Monkkonen discussed his research and ideas in a recent presentation at the Institute of Social Research of the Universidad Nacional Autonoma de Mexico in Mexico City on September 8. The talk, entitled “Housing Finance is Urban Policy: INFONAVIT, Vacant Housing, and Urban Growth” in Mexico, was based on two ongoing research projects Monkkonen is conducting in collaboration with the Organisation for Economic Co-operation and Development (OECD) and the World Bank. Both projects are motivated by the housing vacancy crisis in Mexico caused by a finance system that hinders both the construction of new homes and the improvement of existing units in city centers.

As part of a series called the Ciclo La coyuntura nacional a debate, Monkkonen presented a vision of how the Mexican government could shift its approach to housing finance. He submitted four general areas for reforming urban policy in Mexico, including reforming the housing loan allocation system, increasing investment in the institutional infrastructure of the primary housing market (for example, property registries and cadastres), raising property taxes and placing more effort into collecting them, and encouraging urban density by promoting public transportation, eliminating parking requirements for new buildings and increasing the cost of operating private automobiles.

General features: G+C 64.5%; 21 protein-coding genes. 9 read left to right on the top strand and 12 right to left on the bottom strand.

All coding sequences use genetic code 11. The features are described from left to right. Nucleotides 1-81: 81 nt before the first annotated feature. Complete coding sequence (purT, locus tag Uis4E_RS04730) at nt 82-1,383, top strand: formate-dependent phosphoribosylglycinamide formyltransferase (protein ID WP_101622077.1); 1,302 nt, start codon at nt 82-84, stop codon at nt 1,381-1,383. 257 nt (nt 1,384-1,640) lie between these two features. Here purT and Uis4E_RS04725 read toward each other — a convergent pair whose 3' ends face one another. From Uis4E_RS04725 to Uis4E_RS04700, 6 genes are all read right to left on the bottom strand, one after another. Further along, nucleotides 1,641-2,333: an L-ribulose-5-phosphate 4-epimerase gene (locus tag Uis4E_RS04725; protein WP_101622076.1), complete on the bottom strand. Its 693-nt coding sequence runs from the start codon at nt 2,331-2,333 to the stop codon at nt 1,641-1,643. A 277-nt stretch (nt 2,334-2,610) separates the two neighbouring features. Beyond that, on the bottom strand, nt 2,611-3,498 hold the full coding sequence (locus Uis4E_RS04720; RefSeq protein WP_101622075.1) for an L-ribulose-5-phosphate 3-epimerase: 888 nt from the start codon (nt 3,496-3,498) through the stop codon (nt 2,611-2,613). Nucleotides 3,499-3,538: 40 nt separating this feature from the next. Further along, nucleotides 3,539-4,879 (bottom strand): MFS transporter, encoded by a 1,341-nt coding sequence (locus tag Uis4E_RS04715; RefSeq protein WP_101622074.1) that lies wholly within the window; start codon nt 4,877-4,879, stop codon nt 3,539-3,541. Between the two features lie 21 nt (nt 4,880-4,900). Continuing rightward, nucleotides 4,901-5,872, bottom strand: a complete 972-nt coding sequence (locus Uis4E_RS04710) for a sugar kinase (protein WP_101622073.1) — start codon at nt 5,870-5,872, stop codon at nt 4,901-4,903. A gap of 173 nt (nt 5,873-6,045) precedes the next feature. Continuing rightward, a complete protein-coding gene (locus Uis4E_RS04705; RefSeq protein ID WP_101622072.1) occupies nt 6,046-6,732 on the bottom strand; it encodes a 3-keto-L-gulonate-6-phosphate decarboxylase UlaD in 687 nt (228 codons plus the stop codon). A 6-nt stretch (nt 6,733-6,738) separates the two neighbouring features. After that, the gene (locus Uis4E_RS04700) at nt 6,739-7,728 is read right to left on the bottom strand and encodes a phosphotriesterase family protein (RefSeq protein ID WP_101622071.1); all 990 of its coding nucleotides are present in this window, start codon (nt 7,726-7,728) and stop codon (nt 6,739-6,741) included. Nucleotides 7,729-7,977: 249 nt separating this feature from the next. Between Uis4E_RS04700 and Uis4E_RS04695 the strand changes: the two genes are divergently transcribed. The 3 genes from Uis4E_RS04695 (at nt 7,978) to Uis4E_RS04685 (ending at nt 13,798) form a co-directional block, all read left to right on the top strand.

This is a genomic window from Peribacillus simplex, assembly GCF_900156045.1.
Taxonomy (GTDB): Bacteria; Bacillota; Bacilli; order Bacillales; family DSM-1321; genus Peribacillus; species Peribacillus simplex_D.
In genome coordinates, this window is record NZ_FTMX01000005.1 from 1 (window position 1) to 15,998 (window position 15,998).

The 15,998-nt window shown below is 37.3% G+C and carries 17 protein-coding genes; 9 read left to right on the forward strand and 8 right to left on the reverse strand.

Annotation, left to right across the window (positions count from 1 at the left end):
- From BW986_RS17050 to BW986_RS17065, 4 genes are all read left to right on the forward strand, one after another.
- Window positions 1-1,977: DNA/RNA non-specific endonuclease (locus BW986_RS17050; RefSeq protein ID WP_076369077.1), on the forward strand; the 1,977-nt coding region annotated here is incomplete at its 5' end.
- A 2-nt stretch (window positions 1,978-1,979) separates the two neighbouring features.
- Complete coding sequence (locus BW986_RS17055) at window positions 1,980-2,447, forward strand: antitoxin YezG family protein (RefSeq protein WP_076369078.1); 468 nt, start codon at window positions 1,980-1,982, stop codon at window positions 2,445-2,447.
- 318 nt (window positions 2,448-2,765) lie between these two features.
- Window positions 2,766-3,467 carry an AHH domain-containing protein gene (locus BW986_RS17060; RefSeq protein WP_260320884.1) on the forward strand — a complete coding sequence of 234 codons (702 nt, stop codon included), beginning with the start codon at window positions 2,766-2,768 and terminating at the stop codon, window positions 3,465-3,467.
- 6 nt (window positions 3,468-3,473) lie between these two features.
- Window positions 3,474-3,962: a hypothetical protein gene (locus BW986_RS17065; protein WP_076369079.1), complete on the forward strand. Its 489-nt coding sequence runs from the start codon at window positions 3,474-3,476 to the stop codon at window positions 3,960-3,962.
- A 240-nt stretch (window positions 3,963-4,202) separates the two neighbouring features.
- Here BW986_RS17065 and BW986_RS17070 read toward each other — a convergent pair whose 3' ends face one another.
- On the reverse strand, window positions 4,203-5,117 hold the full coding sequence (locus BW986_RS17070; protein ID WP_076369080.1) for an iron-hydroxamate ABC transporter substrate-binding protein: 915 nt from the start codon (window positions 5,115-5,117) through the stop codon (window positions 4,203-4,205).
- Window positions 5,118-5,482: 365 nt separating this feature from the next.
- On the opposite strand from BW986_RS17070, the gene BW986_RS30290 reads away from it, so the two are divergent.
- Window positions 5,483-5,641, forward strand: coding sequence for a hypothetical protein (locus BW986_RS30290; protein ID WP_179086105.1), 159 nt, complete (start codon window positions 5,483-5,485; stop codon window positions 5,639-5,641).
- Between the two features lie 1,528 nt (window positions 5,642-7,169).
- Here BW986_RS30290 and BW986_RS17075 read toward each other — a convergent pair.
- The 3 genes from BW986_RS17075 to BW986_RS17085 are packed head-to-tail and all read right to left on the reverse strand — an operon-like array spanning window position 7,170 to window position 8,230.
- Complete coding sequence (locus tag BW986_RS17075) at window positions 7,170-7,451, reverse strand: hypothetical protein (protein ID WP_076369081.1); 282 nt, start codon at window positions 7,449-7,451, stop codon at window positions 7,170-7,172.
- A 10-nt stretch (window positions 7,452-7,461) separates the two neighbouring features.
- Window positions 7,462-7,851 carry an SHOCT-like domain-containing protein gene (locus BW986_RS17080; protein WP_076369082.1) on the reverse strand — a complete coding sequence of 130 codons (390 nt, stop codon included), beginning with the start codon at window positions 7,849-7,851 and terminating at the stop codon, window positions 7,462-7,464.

Monkkonen’s talk and research was picked up by several Mexican blogs and media outlets, such as Entrelineas and Impulso Informativo (in Spanish). Coverage in English can be found at the Mexico Daily Review.

Dr. Monkkonen first examined Mexican housing in his doctoral dissertation. According to Monkkonen, the Mexican housing vacancy crisis stems in part from housing finance policies that began in the 1990s, and the first of his current research projects focuses on vacant housing through analysis of rates of vacancy in the center and periphery of the 100 largest cities in Mexico, as well as their determinants. Findings show that although the high rates of peri-urban vacancy are a problem, there are a greater number of vacant units in the centers of Mexican cities. Additionally, there is a strong association between central city vacancy and housing finance, suggesting that the country’s housing policies have facilitated a suburbanization of urban populations.